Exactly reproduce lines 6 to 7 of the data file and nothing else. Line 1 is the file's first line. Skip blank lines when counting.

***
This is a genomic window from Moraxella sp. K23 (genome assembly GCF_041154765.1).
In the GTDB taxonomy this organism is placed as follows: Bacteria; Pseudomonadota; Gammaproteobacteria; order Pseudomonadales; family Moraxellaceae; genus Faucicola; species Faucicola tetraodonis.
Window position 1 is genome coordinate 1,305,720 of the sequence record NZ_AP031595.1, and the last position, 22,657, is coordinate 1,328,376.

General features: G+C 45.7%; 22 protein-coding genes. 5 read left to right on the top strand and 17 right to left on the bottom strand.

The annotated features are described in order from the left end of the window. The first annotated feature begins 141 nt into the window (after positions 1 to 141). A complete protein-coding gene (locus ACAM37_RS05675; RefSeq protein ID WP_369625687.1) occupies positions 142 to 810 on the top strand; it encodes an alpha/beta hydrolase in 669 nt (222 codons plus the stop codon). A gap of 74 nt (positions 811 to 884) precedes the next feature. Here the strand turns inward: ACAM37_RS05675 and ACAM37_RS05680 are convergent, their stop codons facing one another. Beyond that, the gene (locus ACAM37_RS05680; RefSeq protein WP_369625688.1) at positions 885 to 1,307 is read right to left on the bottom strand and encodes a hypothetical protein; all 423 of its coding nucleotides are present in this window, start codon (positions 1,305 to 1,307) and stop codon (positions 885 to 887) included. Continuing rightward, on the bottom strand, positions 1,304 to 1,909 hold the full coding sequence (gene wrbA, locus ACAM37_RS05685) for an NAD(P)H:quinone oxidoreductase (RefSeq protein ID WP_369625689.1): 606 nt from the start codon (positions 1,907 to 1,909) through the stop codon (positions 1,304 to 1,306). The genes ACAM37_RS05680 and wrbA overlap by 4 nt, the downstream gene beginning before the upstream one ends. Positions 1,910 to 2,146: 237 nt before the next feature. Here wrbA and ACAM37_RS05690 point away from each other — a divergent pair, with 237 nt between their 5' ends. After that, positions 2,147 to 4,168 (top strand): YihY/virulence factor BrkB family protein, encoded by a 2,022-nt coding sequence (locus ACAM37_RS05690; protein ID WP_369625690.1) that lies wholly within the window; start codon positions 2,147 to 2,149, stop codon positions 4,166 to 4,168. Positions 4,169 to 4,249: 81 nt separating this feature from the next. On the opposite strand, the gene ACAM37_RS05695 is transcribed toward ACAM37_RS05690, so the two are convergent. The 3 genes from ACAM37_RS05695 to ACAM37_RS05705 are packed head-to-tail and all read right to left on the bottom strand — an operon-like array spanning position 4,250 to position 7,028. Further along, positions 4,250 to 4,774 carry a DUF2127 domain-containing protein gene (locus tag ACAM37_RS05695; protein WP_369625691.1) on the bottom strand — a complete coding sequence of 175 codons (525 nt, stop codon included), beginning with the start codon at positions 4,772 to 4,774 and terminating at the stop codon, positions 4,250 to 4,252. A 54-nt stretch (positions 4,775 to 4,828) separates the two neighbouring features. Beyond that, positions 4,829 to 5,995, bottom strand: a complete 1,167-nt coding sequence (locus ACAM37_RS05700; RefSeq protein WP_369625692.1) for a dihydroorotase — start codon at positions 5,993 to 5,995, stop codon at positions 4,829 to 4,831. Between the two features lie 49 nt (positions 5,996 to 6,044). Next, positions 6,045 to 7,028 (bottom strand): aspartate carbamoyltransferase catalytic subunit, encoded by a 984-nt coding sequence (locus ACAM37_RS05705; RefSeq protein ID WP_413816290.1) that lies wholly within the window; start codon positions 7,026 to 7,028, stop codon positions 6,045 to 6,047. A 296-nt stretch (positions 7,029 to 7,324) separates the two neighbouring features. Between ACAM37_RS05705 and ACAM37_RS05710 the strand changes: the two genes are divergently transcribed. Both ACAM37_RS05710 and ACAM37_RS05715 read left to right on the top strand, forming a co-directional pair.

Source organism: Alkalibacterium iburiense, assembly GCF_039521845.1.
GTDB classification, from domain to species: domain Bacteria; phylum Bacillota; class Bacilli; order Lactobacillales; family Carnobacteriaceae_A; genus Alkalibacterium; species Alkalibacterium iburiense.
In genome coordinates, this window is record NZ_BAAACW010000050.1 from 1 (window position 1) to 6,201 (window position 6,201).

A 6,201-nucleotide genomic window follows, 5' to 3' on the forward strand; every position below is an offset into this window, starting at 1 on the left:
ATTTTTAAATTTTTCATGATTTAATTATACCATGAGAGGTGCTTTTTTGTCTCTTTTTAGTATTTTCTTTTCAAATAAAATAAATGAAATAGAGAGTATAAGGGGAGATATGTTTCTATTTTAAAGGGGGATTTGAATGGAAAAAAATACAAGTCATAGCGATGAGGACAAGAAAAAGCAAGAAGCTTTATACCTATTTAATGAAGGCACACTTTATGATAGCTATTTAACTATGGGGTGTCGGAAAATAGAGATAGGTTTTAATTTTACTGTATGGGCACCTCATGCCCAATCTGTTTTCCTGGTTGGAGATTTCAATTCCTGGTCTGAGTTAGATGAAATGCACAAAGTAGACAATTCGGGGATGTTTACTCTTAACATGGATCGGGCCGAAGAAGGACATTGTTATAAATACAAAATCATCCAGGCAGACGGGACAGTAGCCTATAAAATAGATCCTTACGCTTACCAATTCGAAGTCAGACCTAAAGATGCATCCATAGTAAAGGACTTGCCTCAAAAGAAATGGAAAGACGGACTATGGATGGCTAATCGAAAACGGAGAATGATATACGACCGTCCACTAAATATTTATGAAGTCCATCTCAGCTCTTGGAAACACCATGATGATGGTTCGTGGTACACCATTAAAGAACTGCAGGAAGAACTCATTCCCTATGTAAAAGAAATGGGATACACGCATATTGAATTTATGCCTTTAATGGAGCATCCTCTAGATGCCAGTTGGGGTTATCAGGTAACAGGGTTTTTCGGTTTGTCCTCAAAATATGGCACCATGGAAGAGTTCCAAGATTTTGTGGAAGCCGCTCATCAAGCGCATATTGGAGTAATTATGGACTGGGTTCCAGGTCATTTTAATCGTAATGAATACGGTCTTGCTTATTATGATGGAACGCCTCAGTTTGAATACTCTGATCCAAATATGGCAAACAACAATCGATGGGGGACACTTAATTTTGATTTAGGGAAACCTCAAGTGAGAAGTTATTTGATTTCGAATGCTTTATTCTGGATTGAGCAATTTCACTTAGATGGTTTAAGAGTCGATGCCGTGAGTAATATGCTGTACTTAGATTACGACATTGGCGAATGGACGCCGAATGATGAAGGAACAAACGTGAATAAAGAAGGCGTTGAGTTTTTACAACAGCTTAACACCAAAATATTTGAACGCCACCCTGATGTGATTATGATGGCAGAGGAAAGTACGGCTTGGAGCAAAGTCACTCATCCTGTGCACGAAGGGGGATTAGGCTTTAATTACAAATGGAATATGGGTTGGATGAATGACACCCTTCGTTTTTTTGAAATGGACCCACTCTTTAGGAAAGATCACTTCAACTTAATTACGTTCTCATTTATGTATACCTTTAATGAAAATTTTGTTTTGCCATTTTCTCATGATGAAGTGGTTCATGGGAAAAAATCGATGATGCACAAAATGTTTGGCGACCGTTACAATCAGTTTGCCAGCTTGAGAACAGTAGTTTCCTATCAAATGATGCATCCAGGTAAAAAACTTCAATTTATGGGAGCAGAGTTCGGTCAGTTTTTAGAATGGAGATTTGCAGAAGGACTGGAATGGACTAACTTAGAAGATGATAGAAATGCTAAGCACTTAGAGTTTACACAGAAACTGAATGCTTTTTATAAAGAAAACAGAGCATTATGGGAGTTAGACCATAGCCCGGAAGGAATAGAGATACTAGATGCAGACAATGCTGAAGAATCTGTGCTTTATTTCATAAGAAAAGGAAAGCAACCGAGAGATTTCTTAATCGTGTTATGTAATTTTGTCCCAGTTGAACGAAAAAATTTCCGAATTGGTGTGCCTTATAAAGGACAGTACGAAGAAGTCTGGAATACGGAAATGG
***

Source organism: Alkalibacterium iburiense, assembly GCF_039521845.1.
GTDB classification, from domain to species: domain Bacteria; phylum Bacillota; class Bacilli; order Lactobacillales; family Carnobacteriaceae_A; genus Alkalibacterium; species Alkalibacterium iburiense.